Blue Chip Stock vs. Growth Stock
If you intend to build wealth through the stock market, you will need an understanding of the advantages and disadvantages different types of stocks offer. Blue chip and growth stocks offer completely different definitions of a revenue generating stock. Purchased in combination, these two stock types could offer the investor a way to build wealth through the stock market over the long term.
Blue Chip Stock
Blue chip stock refers to the stock of a company that is well established, publicly traded and with a historical record of generating profit for its stockholders. Companies such as Coca Cola, IBM and The Walt Disney Company are a few examples of blue chip stock. Blue chip companies have a reputation for operating in a safe, profitable and reliable manner, are often leaders in their industry and have typically been in operation for 25 years or more.
Growth stocks are generated from new-to-the-market companies showing recent earnings growth and poised to gain profit quickly in a particular industry. Growth stock companies often conduct development and research in a field of interest, such as technology or medicine, and may be considered pioneers in a particular industry. Because these companies are newly traded, they lack a track record of reliable operation. Instead of reliability, a growth stock is purchased because of the possible higher profits they could generate once the company succeeds.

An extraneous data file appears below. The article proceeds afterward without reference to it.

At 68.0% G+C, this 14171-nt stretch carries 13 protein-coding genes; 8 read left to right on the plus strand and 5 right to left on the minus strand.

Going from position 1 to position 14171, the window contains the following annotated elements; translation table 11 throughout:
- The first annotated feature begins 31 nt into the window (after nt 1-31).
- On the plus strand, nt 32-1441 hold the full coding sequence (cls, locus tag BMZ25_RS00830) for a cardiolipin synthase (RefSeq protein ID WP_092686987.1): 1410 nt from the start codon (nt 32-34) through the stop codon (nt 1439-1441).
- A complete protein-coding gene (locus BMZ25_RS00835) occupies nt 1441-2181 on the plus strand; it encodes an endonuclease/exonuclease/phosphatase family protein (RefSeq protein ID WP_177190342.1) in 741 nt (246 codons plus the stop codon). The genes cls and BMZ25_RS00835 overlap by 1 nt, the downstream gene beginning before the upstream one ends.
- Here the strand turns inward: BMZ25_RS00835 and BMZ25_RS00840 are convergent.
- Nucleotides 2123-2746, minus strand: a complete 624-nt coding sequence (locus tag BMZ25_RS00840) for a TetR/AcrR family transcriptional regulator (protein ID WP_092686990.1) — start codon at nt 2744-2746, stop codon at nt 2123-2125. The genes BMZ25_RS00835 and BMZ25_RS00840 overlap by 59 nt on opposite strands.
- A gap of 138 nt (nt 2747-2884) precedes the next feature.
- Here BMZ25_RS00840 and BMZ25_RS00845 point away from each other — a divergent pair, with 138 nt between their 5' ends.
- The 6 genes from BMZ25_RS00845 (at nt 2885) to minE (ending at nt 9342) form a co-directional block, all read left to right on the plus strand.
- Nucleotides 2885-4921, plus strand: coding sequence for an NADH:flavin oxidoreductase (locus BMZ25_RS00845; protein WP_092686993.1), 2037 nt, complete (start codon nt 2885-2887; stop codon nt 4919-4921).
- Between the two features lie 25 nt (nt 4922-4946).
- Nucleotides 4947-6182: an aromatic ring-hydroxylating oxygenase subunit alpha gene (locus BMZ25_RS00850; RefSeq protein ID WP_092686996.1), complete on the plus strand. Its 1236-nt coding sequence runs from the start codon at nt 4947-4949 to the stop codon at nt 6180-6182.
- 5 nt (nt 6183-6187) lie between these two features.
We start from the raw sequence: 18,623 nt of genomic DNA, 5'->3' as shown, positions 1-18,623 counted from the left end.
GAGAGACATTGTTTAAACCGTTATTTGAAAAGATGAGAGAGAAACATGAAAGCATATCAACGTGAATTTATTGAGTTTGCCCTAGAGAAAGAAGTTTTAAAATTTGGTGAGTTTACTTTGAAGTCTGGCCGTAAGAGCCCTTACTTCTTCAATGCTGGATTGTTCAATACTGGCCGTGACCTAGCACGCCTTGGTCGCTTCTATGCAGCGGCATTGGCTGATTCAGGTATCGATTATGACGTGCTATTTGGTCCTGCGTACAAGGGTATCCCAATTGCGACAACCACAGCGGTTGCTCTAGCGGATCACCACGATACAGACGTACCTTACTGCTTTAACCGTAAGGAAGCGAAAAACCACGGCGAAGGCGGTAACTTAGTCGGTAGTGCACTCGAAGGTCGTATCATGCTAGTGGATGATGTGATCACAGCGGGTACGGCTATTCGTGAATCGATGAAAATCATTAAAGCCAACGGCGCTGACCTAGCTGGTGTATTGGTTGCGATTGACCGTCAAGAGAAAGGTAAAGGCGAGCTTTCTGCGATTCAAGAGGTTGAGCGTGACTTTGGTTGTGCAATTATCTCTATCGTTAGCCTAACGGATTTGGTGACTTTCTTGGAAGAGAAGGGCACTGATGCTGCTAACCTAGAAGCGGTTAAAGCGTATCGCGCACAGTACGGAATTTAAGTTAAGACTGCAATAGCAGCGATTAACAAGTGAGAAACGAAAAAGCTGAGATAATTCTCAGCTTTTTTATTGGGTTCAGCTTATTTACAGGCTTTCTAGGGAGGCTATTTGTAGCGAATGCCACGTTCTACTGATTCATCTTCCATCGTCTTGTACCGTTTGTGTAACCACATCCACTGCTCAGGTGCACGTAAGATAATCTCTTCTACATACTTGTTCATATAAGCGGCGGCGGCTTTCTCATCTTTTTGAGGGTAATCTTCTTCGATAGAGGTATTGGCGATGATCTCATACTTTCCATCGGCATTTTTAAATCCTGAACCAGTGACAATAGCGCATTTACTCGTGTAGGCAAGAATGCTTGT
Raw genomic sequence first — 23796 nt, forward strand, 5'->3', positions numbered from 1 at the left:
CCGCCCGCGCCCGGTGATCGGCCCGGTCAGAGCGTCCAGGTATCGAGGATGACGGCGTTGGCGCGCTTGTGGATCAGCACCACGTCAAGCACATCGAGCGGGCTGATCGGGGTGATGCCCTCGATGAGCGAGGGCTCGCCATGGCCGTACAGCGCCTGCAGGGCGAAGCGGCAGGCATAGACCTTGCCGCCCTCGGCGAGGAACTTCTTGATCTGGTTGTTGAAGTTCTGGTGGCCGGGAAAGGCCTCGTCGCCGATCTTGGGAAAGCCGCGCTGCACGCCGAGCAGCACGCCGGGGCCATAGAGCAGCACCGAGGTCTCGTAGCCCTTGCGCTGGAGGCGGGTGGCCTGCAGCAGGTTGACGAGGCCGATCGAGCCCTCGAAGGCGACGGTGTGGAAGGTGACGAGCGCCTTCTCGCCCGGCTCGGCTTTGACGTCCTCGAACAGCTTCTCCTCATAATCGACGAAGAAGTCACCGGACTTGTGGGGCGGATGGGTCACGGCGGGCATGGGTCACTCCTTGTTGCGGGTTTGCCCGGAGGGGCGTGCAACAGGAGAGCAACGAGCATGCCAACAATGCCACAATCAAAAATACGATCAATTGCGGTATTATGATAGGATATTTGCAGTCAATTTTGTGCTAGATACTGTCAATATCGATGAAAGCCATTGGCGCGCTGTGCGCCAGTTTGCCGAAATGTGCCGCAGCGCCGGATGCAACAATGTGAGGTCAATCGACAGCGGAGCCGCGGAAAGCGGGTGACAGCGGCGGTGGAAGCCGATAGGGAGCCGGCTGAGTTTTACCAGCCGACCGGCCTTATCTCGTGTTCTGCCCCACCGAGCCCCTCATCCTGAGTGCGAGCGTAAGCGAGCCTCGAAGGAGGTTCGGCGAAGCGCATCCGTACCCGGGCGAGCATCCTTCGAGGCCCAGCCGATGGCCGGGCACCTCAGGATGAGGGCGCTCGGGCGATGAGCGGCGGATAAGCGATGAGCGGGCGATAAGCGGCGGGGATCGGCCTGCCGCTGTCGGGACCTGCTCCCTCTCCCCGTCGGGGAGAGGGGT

Blue chip stocks are considered a good investment for persons wanting to build wealth in a steady, conservative manner. Because blue chip companies are often quite large and very popular with investors, the price of their stock is generally much higher than a growth stock making them less affordable. On the other hand, growth stocks can generally be purchased for a low price and may represent a company growing and earning faster than the economy as a whole. Initially, growth stocks rarely pay dividends to investors. Blue chip stocks pay dividends in a steady manner and the amount of the dividend generally increases over time.
In general, blue chip stocks present less of a risk to investors. However, during moments of economic downturn, blue chip stocks may offer a better investment because they tend to lose less overall value than a growth stock might. Growth stock, on the other hand, can grow so rapidly that a solid footing in the marketplace is difficult for the company to find. This makes it difficult for growth stock companies to continue growing during some down markets. However, growth stocks, due to their smaller size, are often able to respond in a more flexible manner to market changes. This can make it possible to take advantage of new technologies and manufacturing methods that blue chip companies might not consider worth the investment. Companies that are flexible to market changes may be able to generate more return to the investor.
Alex Burke holds a degree in environmental design and a Master of Arts in information management. She's worked as a licensed interior designer, artist, database administrator and nightclub manager. A perpetual student, Burke writes Web content on a variety of topics, including art, interior design, database design, culture, health and business.